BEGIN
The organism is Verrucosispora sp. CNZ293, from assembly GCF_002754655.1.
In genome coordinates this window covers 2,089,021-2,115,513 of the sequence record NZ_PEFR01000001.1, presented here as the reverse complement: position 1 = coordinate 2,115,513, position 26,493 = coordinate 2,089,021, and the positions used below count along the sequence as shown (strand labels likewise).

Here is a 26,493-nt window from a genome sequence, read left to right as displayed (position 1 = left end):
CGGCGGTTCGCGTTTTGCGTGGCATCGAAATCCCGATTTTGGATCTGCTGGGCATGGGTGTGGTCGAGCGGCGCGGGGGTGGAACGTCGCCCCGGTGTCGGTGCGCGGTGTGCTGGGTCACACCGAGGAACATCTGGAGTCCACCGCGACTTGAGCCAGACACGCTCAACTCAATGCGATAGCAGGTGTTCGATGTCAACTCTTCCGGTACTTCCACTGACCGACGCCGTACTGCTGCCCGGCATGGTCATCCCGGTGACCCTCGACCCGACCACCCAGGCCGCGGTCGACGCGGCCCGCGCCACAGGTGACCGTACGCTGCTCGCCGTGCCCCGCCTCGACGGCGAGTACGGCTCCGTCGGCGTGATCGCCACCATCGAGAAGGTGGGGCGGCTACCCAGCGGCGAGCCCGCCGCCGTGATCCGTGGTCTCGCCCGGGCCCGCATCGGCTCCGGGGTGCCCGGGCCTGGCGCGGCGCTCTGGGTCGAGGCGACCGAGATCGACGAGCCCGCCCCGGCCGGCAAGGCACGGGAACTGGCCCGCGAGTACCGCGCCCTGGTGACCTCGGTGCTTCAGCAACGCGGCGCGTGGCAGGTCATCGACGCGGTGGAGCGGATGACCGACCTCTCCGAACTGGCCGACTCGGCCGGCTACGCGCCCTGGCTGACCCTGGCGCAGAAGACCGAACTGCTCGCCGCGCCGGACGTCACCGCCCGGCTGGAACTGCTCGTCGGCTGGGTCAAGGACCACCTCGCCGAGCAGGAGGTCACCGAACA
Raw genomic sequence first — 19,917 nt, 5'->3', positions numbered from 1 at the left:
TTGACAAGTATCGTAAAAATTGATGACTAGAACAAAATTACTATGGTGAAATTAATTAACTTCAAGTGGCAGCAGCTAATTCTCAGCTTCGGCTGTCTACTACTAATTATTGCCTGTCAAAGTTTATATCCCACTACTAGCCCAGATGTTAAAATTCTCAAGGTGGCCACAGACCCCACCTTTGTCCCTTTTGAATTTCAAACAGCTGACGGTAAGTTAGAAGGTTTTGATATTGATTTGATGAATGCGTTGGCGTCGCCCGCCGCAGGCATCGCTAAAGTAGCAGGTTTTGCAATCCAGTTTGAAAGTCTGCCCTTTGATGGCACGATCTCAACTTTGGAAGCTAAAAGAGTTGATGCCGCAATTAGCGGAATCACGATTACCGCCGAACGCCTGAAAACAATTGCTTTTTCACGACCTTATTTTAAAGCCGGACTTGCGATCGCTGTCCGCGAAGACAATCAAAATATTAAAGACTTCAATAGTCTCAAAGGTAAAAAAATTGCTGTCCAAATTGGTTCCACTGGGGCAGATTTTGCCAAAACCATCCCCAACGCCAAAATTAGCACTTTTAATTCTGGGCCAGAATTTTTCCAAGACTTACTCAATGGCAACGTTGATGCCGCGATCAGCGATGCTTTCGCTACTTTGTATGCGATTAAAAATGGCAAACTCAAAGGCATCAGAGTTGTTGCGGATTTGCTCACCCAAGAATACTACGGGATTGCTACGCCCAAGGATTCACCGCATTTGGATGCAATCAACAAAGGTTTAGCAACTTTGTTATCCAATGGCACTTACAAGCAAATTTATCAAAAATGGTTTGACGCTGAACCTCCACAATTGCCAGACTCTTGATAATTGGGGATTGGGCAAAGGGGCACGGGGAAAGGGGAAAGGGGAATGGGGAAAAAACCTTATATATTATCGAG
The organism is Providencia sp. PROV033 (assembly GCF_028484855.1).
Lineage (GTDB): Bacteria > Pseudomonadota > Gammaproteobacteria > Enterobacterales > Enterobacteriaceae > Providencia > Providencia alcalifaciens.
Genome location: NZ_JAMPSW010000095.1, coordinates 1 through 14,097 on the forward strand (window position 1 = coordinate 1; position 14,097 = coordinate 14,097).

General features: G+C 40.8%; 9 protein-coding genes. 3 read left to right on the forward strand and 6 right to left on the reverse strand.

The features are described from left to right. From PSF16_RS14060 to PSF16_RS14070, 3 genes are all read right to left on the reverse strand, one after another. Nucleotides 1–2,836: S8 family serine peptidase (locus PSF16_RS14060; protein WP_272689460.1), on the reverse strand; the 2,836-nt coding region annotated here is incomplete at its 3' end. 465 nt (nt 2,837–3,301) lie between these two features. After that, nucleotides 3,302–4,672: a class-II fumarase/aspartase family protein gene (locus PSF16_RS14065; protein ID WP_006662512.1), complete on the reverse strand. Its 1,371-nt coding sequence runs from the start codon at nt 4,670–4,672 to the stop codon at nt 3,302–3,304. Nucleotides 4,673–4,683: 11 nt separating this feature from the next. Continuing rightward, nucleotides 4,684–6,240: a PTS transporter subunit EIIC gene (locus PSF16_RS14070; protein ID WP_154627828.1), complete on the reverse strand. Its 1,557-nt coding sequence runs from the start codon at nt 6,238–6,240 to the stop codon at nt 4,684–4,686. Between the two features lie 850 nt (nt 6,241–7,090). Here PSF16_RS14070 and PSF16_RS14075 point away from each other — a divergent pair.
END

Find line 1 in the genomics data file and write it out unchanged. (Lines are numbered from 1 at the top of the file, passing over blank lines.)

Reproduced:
The organism is Verrucosispora sp. CNZ293, from assembly GCF_002754655.1.